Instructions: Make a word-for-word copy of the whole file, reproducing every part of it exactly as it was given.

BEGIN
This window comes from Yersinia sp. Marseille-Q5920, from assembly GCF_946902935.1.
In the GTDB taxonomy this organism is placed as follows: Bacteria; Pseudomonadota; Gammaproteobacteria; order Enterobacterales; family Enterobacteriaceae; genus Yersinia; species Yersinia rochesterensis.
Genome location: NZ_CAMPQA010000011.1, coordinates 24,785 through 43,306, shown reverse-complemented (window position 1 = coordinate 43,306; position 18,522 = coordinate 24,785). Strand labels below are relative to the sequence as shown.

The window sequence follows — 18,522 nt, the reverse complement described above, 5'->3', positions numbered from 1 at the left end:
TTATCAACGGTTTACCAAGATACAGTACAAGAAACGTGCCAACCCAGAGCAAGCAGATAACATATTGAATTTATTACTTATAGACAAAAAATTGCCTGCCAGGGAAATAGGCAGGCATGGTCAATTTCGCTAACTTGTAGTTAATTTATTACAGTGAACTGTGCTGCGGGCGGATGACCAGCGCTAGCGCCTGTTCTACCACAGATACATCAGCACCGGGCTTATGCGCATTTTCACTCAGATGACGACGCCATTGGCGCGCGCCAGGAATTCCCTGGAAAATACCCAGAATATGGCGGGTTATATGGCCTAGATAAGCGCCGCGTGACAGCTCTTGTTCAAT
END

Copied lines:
This window comes from Yersinia sp. Marseille-Q5920, from assembly GCF_946902935.1.
In the GTDB taxonomy this organism is placed as follows: Bacteria; Pseudomonadota; Gammaproteobacteria; order Enterobacterales; family Enterobacteriaceae; genus Yersinia; species Yersinia rochesterensis.
Genome location: NZ_CAMPQA010000011.1, coordinates 24,785 through 43,306, shown reverse-complemented (window position 1 = coordinate 43,306; position 18,522 = coordinate 24,785). Strand labels below are relative to the sequence as shown.

The window sequence follows — 18,522 nt, the reverse complement described above, 5'->3', positions numbered from 1 at the left end:
TTATCAACGGTTTACCAAGATACAGTACAAGAAACGTGCCAACCCAGAGCAAGCAGATAACATATTGAATTTATTACTTATAGACAAAAAATTGCCTGCCAGGGAAATAGGCAGGCATGGTCAATTTCGCTAACTTGTAGTTAATTTATTACAGTGAACTGTGCTGCGGGCGGATGACCAGCGCTAGCGCCTGTTCTACCACAGATACATCAGCACCGGGCTTATGCGCATTTTCACTCAGATGACGACGCCATTGGCGCGCGCCAGGAATTCCCTGGAAAATACCCAGAATATGGCGGGTTATATGGCCTAGATAAGCGCCGCGTGACAGCTCTTGTTCAAT